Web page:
Deliberately ignoring the Trump and Brexit elephants in the festively-decorated room, I predict that Blue Planet II might be one of the most popular conversation topics this Christmas. It was watched by an average of 10.3 million people here in the UK, and it has started off a whole number of discussions across generations. Teachers and students everywhere have been talking about its themes. They have also been talking about food waste and the glitter ban. All of these global topics are excellent ways of engaging with the UN’s Sustainable Development Goals (SDGs).
In our schools
For teachers Blue Planet II has provided a great opportunity to bring in a number of global themes into the classroom, including the issue of plastic pollution. Sir David Attenborough, Blue Planet’s narrator, has often spoken out against plastics. But perhaps it was this clip that got so many of us thinking about plastics in the oceans, seeing the Pilot whale carrying its dead calf around, where Attenborough explained:
'In top predators like these, industrial chemicals can build up to lethal levels, and plastic could be part of the problem...
As plastic breaks down, it combines with these other pollutants which are consumed by vast numbers of other marine creatures. It's possible her calf may have been poisoned by her own contaminated milk.
Blue Planet has helped highlight the problems of plastics in our oceans, but of course many have been working hard to raise the issues for years. One way in which some young people around the world have been sharing their ideas for action and change on SDG 14 has been through Flipgrid (started by World’s Largest Lesson), where young people have responded to the challenges posed by two young people from Bali with their Bye Bye Plastic Bags campaign. A great blog on the many other resources and opportunities out there for teachers can also be found on the Think Global site. Blue Planet has provided us all with opportunities to reengage with issues of recycling, rubbish, climate change and our responsibility to protect our planet - so thanks to the BBC on behalf of the global learning community!
A linked SDG theme that has also rightly received a lot of publicity this year is that of food waste. There are a number of organisations and engagement opportunities for young people on food waste and the associated issues of waste disposal and human consumption (linking to SDGs 12 and 14) like Hubbub and the Real Junk Food Project. Here is a video from the Fuel for School (part of the latter).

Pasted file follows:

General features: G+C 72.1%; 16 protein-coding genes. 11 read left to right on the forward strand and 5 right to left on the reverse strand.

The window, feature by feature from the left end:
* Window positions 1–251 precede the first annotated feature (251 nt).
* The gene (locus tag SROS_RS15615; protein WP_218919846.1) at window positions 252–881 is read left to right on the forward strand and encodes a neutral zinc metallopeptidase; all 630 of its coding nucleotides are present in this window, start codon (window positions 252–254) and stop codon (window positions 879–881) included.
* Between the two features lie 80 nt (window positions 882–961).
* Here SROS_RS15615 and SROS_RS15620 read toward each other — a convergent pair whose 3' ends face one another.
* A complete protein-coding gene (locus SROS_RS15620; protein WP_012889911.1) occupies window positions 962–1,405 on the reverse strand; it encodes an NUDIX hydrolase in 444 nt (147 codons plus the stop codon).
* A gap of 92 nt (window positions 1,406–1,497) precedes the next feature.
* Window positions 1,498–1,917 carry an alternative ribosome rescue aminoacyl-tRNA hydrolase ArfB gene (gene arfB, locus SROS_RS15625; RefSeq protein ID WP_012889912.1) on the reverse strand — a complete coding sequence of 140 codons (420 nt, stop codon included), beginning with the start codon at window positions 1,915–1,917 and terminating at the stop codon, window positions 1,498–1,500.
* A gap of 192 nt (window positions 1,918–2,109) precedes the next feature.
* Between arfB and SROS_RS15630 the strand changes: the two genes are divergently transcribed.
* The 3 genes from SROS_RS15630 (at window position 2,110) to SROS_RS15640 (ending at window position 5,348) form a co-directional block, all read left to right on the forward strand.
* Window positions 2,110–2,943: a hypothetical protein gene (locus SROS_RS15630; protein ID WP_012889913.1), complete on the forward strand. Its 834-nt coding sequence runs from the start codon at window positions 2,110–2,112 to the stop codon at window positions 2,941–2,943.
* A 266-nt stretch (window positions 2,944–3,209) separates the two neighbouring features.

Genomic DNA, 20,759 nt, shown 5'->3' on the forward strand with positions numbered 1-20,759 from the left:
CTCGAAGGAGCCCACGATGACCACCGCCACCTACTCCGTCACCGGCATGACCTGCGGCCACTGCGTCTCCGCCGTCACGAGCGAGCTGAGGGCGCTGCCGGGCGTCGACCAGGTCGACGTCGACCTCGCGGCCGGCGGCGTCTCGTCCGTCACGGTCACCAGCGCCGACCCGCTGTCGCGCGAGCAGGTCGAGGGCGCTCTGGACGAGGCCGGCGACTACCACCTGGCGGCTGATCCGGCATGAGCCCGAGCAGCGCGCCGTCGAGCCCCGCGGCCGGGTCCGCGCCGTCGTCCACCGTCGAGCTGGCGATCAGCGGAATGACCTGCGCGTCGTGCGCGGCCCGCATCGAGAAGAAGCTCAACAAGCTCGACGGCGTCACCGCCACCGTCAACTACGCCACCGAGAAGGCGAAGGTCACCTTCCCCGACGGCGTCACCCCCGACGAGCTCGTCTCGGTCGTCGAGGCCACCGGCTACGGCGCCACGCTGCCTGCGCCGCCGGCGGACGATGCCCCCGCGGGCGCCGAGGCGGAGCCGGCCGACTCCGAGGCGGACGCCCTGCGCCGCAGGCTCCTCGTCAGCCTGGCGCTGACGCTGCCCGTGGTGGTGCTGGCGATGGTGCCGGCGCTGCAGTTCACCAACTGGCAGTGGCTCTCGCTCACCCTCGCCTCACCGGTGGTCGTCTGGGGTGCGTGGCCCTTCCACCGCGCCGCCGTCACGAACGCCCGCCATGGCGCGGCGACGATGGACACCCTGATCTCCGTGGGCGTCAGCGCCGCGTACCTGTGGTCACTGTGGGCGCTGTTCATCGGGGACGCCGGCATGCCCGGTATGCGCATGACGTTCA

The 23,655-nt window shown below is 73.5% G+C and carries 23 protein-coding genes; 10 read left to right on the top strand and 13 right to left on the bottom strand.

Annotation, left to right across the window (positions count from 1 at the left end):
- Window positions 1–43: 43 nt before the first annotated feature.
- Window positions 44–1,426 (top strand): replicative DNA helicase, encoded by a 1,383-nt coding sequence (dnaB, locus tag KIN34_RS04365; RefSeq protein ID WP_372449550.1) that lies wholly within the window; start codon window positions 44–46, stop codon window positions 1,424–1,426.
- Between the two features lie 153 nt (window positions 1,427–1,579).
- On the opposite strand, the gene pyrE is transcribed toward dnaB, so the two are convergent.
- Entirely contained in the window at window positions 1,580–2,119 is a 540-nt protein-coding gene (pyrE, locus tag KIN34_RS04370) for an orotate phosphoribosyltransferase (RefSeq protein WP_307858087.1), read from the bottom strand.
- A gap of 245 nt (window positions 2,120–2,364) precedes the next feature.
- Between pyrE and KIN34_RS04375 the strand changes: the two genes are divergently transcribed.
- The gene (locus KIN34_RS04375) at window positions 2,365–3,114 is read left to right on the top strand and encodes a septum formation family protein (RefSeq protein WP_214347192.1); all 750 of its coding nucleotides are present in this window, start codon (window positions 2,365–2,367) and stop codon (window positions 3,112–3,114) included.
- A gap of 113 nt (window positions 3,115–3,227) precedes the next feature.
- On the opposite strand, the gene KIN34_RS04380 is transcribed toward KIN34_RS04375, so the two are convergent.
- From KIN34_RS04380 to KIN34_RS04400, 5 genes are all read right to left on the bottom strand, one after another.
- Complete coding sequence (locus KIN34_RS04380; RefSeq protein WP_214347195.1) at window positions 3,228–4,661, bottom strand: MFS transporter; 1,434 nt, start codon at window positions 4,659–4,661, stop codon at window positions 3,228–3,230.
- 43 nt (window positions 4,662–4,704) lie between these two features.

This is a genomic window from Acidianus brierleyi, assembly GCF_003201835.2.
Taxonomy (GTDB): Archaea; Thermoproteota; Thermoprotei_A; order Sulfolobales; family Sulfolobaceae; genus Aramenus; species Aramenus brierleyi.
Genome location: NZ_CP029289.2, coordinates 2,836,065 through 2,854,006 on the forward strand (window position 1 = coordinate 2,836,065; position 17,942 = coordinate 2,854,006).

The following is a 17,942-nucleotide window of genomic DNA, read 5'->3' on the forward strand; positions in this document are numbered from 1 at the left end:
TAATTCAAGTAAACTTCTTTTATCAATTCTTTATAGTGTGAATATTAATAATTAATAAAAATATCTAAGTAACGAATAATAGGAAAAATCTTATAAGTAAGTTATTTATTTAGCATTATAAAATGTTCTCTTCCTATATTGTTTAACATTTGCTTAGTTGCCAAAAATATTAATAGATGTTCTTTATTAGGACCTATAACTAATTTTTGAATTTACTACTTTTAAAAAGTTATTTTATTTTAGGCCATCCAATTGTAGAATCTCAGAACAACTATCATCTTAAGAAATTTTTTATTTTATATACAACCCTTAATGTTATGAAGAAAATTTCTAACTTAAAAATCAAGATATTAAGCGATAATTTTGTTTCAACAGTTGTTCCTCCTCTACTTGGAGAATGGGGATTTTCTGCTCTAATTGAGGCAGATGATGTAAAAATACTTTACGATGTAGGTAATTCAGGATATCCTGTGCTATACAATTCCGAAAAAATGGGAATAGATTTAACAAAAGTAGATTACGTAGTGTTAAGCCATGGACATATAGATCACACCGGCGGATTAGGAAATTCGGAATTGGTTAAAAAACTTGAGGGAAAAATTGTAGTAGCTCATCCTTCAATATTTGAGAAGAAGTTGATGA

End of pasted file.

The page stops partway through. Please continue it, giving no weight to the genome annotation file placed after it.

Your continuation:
From a pedagogical point of view, the collaborative research, learning and action across the age groups is wonderful in otherwise quite sobering themes such as this, and so is the opportunity for teachers to learn alongside their students.
And what about our younger children? Some of you may have heard of the glitter ban that some nurseries in Christchurch, Bournemouth put in place in their 'pre Christmas drive for cleaner seas’. In a discussion with two primary teachers about how to address the issue with their 4 and 5 year olds, they linked it to their campaign on stopping the use of straws and plastic cups. Questions students and teachers could ask together to bring in a global dimension include:
What is glitter made of and why might this be a problem?
What alternatives are there to glitter that we can use?
How else could we have a more environmentally friendly Christmas?
These global topics, questions and suggestions for action frequently come from the students themselves (often because of something they have heard or seen in the media), or at least arise as a joint effort with teachers. There is an identifiable thirst to know more about global issues among young people, and fortunately there are many organisations, people and resources out there to support schools with this task.
In our homes
As a mother of two primary aged children, it has been eye-opening to see their reaction to Blue Planet II. Discussions about the programme in our home have got me thinking about two age-old issues in global learning. The first is that sometimes human beings find it easier to care more about the plight of animals than they do other human beings. The second is that global learning offers fantastic opportunities for intergenerational learning and that we need to take greater advantage of these to collectively come up with solutions if we are to have buy-in from all.